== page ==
Case Law

Staufenberg Family Trust No.2 v Queenstown Lakes District Council

The applicant, R and J Young Family Trust, sought consent from the Queenstown Lakes District Council (“Council“) for a commercial entertainment facility near Wanaka Airport.   The Council’s planner and landscape architect recommended against granting consent to the application for resource consent.  Despite this, the application was granted consent by the independent commissioners appointed by the Council to hear the application.

The Council’s decision was appealed by the Staufenberg Family Trust No. 2 and Mr and Mrs Feint.  The Council’s own Strategy Committee then resolved that “the decision of the [Independent] Commissioners is not supported”.   As a result of this resolution, the Council sought leave from the Court to present evidence from council officers which, while consistent with the earlier section 42A reports, would be in opposition to the Council’s own decision. (The Judge did not need to determine whether this Council process was appropriate.  However, he did raise concerns about whether this approach was permissible under the RMA or Local Government Act 2002.)  

The applicant opposed the Council’s application and claimed to be significantly prejudiced by the Council’s change in position.  The applicant had been involved in negotiations with the appellants from an early stage and claimed that the Council’s u-turn adversely affected the settlement negotiations which were already underway with the appellants.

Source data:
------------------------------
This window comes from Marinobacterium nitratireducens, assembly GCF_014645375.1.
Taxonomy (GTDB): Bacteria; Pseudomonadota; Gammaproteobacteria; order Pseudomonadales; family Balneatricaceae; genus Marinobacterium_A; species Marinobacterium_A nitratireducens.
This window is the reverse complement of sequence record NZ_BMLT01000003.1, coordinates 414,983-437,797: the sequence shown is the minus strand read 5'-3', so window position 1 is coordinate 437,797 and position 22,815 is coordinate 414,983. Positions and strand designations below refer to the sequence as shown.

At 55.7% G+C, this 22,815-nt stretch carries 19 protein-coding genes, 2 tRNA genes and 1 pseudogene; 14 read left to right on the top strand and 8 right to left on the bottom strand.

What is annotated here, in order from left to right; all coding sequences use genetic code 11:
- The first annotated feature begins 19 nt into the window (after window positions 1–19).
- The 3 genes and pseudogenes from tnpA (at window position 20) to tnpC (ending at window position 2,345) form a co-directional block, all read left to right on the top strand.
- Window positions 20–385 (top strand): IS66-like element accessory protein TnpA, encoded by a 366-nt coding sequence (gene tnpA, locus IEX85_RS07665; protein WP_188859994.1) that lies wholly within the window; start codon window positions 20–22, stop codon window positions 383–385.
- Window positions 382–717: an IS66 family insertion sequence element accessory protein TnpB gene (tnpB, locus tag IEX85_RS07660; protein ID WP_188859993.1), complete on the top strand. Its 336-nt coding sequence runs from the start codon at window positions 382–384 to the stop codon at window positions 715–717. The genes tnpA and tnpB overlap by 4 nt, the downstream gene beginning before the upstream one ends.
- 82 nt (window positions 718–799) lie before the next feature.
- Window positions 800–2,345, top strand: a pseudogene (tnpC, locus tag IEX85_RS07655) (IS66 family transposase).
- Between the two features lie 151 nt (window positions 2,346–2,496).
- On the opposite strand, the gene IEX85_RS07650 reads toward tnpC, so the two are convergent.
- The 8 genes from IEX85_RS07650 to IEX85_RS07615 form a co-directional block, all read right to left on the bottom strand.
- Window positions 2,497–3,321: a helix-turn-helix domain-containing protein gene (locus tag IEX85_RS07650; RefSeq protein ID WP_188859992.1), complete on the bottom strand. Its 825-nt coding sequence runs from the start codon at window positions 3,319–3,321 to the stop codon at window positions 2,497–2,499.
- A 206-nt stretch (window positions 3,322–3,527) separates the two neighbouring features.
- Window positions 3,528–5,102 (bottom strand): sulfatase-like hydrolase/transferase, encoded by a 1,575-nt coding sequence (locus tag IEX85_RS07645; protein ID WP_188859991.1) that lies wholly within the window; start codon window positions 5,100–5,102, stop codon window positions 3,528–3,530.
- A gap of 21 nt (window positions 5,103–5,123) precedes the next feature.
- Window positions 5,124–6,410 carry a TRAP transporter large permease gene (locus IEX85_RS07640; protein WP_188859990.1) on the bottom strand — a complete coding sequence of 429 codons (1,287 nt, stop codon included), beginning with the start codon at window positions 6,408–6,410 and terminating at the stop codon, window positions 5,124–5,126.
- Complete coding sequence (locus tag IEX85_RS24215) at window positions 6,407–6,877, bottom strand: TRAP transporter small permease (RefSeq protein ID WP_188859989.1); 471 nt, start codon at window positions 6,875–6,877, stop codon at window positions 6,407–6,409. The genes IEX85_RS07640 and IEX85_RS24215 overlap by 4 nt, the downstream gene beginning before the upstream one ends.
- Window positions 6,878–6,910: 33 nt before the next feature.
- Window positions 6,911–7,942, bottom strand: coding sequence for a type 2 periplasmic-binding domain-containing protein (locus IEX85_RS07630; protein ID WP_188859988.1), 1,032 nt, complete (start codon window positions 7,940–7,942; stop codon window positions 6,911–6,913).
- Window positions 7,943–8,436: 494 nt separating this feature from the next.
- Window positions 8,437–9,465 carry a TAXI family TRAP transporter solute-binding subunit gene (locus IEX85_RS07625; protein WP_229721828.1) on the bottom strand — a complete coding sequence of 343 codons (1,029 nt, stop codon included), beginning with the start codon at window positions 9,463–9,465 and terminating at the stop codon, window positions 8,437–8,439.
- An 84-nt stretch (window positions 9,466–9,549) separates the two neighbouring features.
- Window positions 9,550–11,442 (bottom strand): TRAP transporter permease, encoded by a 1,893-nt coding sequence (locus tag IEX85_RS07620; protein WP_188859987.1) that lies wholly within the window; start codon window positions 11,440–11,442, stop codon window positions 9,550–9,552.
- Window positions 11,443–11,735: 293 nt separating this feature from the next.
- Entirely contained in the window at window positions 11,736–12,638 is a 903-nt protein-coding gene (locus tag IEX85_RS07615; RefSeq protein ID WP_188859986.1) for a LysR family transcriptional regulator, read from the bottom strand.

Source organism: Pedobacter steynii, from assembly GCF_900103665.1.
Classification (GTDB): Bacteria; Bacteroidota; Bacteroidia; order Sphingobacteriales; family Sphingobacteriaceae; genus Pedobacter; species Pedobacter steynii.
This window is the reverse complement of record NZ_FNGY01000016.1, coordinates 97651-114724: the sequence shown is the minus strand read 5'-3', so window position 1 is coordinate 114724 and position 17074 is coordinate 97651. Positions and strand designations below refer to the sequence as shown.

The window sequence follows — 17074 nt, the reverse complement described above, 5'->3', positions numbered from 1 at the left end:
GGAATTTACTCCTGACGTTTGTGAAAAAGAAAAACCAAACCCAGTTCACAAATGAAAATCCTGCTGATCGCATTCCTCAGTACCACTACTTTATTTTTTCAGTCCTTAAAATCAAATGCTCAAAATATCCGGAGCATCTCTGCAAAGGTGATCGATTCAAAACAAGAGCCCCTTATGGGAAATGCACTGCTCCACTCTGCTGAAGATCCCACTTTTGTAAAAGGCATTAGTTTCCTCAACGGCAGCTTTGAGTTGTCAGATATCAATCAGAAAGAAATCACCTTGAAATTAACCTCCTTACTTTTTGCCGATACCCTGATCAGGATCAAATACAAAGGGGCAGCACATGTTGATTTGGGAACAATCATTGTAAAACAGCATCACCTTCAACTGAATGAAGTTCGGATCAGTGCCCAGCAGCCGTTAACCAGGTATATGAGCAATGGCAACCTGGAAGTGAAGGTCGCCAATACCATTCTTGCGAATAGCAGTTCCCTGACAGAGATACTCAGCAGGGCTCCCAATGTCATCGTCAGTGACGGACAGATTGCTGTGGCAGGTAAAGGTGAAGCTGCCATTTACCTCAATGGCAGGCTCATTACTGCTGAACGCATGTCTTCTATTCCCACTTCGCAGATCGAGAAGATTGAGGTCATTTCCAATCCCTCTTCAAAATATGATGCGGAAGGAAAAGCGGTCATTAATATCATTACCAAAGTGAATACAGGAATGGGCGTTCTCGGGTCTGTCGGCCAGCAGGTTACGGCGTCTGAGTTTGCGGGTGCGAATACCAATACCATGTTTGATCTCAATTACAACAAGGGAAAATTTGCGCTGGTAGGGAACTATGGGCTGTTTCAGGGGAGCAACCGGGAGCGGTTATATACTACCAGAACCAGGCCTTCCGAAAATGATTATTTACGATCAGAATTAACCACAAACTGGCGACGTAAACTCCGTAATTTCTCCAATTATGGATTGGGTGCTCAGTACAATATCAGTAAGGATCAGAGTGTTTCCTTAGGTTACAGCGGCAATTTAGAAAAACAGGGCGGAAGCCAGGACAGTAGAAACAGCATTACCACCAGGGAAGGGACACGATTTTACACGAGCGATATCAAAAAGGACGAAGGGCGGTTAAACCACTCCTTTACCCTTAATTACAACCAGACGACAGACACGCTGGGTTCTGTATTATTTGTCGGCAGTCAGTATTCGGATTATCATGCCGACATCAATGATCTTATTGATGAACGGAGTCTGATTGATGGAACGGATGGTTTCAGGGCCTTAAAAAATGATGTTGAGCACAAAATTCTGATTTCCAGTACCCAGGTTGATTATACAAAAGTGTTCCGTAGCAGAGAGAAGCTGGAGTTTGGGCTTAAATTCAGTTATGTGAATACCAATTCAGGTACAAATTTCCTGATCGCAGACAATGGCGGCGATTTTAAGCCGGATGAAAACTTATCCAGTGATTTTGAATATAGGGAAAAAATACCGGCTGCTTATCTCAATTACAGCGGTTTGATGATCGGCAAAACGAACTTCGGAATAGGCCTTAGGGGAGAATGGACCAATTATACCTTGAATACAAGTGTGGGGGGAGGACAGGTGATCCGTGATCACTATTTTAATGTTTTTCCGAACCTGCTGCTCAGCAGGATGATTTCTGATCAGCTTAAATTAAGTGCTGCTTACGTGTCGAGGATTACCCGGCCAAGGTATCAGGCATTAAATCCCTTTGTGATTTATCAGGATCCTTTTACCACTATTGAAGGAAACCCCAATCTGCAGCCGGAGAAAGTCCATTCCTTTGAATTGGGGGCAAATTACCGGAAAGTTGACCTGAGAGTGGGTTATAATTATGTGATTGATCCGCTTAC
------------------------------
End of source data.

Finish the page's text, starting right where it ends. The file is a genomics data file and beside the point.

In his decision, Judge Jackson considered previous case law where Councils have sought leave to produce evidence opposing their earlier decisions and restated the principles he developed in Canterbury Regional Council v Christchurch City Council [2000] NZRMA 512 and Mainframe Limited v Queenstown Lakes District Council (C67/2002).  Whether a Council is able to change its position is a discretionary question and will involve consideration of fairness, whether there has been a change in circumstances, public confidence in the process and the integrity of the RMA.  Ultimately, in this case, public confidence in the process was the key factor in deciding to refuse the Council’s application.

  • Fairness – Judge Jackson commented that fairness in this context is procedural fairness. This requirement is usually met by the Council seeking leave to call the evidence well in advance of the hearing.  While the Judge recognised that there may be “some perception of unfairness” to the applicant as there will be more parties in opposition, he reiterated that the Court reaches its decision on strength of evidence, not weight of numbers.  Overall, he found that fairness was neutral as the Council had provided sufficient warning (so the applicant was not prejudiced) and the evidence the Council was proposing could be covered by the appellants (so the Council was not prejudiced if the application was declined).